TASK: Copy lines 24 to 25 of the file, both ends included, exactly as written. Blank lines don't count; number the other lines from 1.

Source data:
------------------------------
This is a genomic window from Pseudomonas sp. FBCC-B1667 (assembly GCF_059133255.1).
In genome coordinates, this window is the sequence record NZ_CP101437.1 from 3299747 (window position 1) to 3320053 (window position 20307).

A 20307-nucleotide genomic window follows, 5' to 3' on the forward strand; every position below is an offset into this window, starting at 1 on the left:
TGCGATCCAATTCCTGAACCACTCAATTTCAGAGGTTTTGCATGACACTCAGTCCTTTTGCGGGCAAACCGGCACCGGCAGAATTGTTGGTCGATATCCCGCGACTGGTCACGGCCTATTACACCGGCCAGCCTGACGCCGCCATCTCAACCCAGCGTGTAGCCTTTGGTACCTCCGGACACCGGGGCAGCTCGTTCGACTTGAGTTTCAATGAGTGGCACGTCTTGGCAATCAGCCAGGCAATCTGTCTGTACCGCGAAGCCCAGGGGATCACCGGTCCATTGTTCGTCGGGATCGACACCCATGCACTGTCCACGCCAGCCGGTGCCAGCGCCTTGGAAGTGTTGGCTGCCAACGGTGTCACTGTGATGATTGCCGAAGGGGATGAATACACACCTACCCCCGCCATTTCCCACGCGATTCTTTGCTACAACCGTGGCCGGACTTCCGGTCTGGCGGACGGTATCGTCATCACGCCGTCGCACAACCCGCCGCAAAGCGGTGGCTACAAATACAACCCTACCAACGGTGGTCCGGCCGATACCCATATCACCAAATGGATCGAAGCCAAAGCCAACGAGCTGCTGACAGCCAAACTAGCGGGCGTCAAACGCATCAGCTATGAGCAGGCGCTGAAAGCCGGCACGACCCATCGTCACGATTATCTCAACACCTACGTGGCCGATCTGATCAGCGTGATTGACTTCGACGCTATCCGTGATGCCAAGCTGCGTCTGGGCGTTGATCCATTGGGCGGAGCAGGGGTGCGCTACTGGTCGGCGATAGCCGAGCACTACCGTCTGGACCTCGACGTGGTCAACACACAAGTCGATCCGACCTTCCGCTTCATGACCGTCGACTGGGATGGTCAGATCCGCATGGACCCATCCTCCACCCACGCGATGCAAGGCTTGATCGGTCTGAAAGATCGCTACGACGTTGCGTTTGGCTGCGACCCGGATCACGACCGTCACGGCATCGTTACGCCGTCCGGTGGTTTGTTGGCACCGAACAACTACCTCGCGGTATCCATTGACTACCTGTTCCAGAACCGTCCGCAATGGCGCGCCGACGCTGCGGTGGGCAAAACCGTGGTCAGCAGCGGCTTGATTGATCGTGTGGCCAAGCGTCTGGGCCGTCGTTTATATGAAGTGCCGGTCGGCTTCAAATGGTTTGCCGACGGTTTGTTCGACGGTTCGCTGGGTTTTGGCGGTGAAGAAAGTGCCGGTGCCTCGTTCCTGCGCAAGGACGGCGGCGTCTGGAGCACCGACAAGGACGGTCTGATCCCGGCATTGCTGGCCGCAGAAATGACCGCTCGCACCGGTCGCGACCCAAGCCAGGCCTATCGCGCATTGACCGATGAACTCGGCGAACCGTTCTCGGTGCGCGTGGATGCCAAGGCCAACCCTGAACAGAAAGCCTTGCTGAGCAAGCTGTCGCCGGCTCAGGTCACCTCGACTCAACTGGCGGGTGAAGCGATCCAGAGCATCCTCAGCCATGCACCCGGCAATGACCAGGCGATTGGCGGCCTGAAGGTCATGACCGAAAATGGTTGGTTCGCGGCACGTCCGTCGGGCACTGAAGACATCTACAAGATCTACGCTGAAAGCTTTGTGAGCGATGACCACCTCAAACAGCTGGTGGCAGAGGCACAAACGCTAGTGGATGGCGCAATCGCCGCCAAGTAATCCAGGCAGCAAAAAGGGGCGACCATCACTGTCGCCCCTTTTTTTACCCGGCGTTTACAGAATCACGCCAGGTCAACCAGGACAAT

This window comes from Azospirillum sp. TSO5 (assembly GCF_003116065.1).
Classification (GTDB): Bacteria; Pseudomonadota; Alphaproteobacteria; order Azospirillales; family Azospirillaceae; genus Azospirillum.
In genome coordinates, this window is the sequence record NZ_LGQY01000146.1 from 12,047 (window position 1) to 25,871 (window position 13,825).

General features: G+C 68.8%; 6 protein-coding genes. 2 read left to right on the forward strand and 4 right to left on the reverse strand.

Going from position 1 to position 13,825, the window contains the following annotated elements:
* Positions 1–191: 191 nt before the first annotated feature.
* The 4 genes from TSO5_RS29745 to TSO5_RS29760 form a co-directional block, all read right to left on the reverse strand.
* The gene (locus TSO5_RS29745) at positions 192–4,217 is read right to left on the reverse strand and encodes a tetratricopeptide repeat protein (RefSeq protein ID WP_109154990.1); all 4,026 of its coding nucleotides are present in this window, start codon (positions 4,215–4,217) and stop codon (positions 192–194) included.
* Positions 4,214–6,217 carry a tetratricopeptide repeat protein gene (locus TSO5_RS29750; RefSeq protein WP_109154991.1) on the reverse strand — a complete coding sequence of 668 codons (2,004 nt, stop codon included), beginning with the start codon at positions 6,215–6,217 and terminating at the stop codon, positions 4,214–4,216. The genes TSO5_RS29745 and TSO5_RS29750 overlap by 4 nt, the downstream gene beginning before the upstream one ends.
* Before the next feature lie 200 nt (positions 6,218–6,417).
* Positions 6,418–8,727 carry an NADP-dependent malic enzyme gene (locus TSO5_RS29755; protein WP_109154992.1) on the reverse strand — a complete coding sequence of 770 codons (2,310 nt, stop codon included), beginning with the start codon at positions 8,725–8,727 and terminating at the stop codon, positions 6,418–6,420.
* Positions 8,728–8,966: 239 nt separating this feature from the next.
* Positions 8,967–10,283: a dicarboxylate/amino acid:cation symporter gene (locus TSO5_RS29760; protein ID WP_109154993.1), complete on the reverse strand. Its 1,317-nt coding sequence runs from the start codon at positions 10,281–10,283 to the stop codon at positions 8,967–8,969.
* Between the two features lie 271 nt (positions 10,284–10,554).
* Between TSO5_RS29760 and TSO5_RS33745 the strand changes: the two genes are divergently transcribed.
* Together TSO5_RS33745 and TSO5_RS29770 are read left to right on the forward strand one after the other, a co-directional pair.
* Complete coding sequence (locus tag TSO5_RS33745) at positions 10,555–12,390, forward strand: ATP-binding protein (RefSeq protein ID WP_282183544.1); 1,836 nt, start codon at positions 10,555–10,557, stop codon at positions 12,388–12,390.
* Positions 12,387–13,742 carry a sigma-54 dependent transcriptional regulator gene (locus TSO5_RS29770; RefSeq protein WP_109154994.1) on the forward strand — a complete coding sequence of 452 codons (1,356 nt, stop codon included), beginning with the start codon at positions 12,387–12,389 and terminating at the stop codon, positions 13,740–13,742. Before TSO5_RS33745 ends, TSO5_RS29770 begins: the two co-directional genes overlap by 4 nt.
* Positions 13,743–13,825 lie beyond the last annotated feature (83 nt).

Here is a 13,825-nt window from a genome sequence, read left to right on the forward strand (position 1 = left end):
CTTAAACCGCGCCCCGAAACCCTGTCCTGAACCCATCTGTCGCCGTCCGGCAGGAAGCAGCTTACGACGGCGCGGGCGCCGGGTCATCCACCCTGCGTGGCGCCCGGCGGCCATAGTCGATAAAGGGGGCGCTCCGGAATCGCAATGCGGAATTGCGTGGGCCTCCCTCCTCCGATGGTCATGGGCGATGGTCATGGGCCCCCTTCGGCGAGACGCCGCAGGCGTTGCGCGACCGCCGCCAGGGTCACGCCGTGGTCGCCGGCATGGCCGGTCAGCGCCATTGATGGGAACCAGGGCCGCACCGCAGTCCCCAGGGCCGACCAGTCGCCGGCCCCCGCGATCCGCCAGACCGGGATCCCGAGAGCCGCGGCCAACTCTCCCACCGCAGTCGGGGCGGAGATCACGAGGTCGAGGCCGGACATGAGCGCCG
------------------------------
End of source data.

Here is a 13,825-nt window from a genome sequence, read left to right on the forward strand (position 1 = left end):
CTTAAACCGCGCCCCGAAACCCTGTCCTGAACCCATCTGTCGCCGTCCGGCAGGAAGCAGCTTACGACGGCGCGGGCGCCGGGTCATCCACCCTGCGTGGCGCCCGGCGGCCATAGTCGATAAAGGGGGCGCTCCGGAATCGCAATGCGGAATTGCGTGGGCCTCCCTCCTCCGATGGTCATGGGCGATGGTCATGGGCCCCCTTCGGCGAGACGCCGCAGGCGTTGCGCGACCGCCGCCAGGGTCACGCCGTGGTCGCCGGCATGGCCGGTCAGCGCCATTGATGGGAACCAGGGCCGCACCGCAGTCCCCAGGGCCGACCAGTCGCCGGCCCCCGCGATCCGCCAGACCGGGATCCCGAGAGCCGCGGCCAACTCTCCCACCGCAGTCGGGGCGGAGATCACGAGGTCGAGGCCGGACATGAGCGCCG